By Lauren Bjorkman
Available now from Henry Holt (Macmillan)
Erin attends the prestigious Lowell High School, along with her best friends Mei and Linny. In just a few days they'll know which colleges they got in to, but the girls aren't sure where they want to go. Then Mei writes to advice blogger Miss Fortune Cookie and decides to follow her advice. But Erin is secretly Miss Fortune Cookie and not certain she gave her friend the best counsel.
I really enjoyed MISS FORTUNE COOKIE. Erin is a terrific main character. She jumps to conclusions, interferes in other people's business, and struggles with her own life dilemmas just as much as the people who write to her. At the same time, she's very loyal to her friends and family and almost everyone her age struggles with knowing themselves. And I loved the equations she came up with to describe the situations she finds herself in.
The cultural aspect of MISS FORTUNE COOKIE adds a lot of interest to what could be a standard tale of senior year angst and hijinks. Erin is white but was born in China and lived there for several years, before being raised in San Francisco's Chinatown. She struggles with reconciling her culture to what people expect of her based on her appearance. She also struggles with believing that her friends truly accept her as she is. There's some wonderful plot involving just how untrustworthy memory can be.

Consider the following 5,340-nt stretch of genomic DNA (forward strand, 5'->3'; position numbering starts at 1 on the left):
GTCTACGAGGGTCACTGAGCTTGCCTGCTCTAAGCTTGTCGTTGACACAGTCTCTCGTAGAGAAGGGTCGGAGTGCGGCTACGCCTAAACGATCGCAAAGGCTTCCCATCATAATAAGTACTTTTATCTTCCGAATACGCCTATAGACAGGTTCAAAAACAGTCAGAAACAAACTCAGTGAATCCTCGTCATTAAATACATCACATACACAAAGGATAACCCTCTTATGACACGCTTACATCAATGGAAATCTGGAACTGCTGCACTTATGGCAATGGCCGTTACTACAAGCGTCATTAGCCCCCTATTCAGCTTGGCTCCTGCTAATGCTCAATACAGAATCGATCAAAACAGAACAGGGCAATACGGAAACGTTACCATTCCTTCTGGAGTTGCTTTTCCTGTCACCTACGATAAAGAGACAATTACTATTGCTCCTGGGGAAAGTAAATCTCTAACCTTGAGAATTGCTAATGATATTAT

Lauren Bjorkman folds a bit of nonfiction in to the mix, as a real-life counter protest of the vile Westboro Baptist Church at Lowell happens during the course of the novel. Obviously, in MISS FORTUNE COOKIE it is fictionalized since the main characters are heavily involved. I thought it was an interesting touch, but I'm not sure it meshed well with the themes of MISS FORTUNE COOKIE. I can't say that I entirely mind a book stalling the story a little to say that hate is bad and God loves everyone, however. It's a point that needs to be made repeatedly.
MISS FORTUNE COOKIE will appeal to contemporary fans who like stories of female friendship with a touch of romance. All three of the girls have a love interest, and their romantic storylines ended up more realistic than I first expected. There's nothing particularly memorable about MISS FORTUNE COOKIE, but it does have an intriguing setting and charm.